Tpborn sees developing community
strength through sponsoring community
fairv scout organizations, community ap
preciation dinners, etc.
The Steering Committee has developed
runaea oy the Campaign for Human
Development diich would help the
organization set up an exterminating com
pany. They envision a maintenance co-op
that would provide services such as plumb
ing, electrical wiring, brick masonry and
carpentry. With skilled manpower, the com
mittee wants to be able to contract with the
Housing Authority to provide the services
the ' hority needs and employment the
Mrs. Rogers says, "We foresee this as a
way alleviate some of the maintenance
prot that we have and also as an
ecor.u ges ture to provide some jobs for
unemployed tenants. . . .a chance to
demonstrate some self-worth in our com
uiuniiies. We also plan to develop two day
care centers. . . .one to be run by public
housing mothers. . . .These are positive
things that tenants can identify with."
. The National Educa
tion Association announc
ed last "week the endorse
ment of the boycott of
Nestle Company, ' Inc.,
products because of the
firm's activities in connec
tion with infant formula
distribution in developing
The action was taken by
the board of directors of
the 1.8 million-member
organization at its
. quarterly meeting at NEA
Center here in mid
Board ('members also
directed that the position
be made known to NEAJs
fifty state affiliates, as
well as to its associations '
in the. District of Colum
bia and Puerto Rico ''and
' to its overseas unit.
The policy item had
been under study by the
In boyedtting Nestle,
the educational organiza-.
tion joins hundreds of
other associations, church
groups, .unions, social ac
tion groups, women's
organizations;; and con
sumer interest associa
tions, as well as individual
political civic and church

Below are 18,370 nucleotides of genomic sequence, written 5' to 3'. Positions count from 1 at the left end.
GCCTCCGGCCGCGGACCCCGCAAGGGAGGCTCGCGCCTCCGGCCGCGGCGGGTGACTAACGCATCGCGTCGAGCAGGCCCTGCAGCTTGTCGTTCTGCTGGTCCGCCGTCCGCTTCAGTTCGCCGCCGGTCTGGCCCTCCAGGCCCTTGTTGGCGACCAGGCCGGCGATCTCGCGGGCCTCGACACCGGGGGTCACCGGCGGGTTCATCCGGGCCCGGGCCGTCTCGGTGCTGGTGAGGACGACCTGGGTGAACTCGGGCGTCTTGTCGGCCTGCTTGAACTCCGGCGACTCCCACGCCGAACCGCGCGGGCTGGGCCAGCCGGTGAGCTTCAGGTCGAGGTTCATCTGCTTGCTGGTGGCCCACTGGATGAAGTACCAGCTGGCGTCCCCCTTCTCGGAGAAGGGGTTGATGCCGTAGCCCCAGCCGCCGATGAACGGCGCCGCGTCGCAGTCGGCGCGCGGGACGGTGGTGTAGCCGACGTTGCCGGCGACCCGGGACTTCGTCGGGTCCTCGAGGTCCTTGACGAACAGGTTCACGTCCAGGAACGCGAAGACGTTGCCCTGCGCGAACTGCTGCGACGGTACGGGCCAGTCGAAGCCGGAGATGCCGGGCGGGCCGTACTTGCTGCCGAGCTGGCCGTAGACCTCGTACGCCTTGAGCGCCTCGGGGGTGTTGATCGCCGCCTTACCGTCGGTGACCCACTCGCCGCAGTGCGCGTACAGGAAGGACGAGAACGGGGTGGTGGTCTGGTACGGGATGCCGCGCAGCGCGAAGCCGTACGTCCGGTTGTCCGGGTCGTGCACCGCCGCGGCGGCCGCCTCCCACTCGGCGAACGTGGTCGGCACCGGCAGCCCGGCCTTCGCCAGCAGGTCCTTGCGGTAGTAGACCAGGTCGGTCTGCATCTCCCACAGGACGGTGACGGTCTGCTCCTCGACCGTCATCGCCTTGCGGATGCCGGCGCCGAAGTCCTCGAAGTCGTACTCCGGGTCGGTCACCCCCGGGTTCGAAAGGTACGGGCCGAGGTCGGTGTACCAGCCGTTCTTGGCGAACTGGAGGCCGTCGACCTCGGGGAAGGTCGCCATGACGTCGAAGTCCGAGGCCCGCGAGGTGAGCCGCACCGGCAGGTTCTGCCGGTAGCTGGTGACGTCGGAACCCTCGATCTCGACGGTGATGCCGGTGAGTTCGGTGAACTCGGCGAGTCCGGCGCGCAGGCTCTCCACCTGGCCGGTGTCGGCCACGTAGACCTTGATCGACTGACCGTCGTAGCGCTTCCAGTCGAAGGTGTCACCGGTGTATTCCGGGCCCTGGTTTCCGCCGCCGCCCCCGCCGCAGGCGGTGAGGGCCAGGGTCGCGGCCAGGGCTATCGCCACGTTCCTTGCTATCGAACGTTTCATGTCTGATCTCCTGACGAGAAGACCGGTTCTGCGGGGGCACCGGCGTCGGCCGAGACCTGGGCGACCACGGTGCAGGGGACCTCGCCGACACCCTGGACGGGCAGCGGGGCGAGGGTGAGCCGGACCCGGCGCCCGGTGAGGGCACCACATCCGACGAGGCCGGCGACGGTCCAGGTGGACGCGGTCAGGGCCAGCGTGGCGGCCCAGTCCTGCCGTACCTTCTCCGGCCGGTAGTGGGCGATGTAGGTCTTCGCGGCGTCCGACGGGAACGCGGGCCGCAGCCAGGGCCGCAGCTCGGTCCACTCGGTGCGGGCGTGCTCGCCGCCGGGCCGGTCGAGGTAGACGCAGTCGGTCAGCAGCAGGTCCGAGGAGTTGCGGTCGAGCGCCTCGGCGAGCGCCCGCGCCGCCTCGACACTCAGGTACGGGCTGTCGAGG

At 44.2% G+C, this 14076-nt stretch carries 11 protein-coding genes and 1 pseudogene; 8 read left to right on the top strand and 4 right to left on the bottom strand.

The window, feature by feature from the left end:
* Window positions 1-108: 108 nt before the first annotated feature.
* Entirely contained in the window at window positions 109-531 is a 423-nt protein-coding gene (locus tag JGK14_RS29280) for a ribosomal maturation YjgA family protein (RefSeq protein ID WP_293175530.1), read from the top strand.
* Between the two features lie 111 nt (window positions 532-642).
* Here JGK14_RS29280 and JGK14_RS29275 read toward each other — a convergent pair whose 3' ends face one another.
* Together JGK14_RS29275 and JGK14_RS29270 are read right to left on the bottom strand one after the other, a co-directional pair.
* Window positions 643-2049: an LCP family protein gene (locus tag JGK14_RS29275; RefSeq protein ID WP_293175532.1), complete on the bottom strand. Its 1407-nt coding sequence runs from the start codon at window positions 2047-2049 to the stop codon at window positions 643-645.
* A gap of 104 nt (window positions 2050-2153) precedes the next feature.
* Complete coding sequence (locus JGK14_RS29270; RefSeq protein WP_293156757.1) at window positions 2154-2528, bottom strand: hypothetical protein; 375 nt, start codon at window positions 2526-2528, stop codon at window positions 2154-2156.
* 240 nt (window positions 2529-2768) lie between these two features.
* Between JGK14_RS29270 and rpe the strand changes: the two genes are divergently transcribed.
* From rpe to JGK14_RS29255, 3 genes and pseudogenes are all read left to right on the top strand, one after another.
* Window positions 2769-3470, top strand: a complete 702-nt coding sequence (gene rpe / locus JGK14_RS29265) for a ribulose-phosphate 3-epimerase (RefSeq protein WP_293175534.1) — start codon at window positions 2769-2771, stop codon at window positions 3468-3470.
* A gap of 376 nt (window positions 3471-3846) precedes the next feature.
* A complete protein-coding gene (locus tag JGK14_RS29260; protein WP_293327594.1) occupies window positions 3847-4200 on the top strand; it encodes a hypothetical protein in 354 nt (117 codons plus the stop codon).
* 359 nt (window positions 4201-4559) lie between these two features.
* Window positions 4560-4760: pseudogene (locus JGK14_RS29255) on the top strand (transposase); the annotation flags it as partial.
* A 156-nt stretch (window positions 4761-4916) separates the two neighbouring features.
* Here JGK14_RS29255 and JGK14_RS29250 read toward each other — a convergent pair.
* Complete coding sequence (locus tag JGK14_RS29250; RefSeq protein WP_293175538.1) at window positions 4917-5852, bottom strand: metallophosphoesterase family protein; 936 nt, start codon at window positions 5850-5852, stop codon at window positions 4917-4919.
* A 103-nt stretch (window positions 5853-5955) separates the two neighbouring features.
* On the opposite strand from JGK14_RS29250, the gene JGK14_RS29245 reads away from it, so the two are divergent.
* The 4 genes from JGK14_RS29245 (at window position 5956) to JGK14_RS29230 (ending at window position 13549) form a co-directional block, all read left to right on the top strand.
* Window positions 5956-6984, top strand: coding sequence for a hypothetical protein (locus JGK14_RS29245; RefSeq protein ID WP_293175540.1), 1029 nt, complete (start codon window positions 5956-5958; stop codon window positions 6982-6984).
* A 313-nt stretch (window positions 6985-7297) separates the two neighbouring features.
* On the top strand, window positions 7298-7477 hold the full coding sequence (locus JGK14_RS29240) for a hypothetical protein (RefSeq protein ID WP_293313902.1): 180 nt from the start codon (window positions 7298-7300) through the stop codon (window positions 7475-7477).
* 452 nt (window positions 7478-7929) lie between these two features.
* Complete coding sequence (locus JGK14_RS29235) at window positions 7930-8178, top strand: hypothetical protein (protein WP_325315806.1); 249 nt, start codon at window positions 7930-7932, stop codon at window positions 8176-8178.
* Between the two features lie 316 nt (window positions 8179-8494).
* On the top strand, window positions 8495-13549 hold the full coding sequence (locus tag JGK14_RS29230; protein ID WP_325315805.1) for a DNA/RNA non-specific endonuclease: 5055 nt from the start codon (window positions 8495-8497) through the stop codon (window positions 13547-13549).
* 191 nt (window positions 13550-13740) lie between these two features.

Bpyeott efforts were in
itiated in 1977 by the In
fant Formula "Action
Committee v (INFACT),
based in Minneapolis, a
;; coalition of various
organizations that con
tends Nestle's infant for
mula distribution and
contribute to infant mof.
tality in Third World
The Nestle firm denies
that its activities are in
jurious to infant health,
i suing that the formula
provides a vital food sup
plement to breast milk for
mothers whose milk is in
adequate or who must
work tohelp support the
The NEA action in the
matter is in line with its
stated goals and policy
positions on social issues.
'! J --"t0t,.. . J-
ft 4 I W ,1, ' J,
- i 1
Walter Crorikite ToReceive
C hileiiansr HeriWedal
NEW YORK CBS
Walter Cronkite, who has
been described by fne
Magazine as the "single
most convincing J and
authoritative figure in
television news," has been
selected as the recipient of
the 1 6th Charles Evans'
Hughes Cold Medal of the
National Conference of
Christians and Jews, the '
, organization's highest
award, it was announced
by Irving Mitchell Felt,
national chairman v of
NCCJ's Executive Board.
The veteran journalist ;
will be presented with the
gold medal at the CJtarles
Evans Hughes 'Gold
Medal dinner on February
9, in the Grand Ballroom
of the Waldorf-Astoria
Hotel in New York City. '
- Felt, who will chair .the
dinner, said that the
Hughes Gold Medal is
given "for courageous
leadership in governmen
tal, civic and
humanitarian affairs." It
is named for Chief Justice '
Hughes, one of the
founders. of the NCCJ in
1928 and it was first
presented in 1965.
Three Presidents of the
United States, two
Supreme Court Justices '
arid a Secretary of State
are amohg the other
distinguished Gold Medal
recipients in its fifteen
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Join The NAACP In 1981
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VSH f BimHhamLAtabm. Pus? Tuesday at a barking . Jwed to move. City officials said they would not continue their afTcrta ta
lot near her cardboard shelter after an Alabama judge ruled she could not be "oman committed for psychiatric testa. : larJ '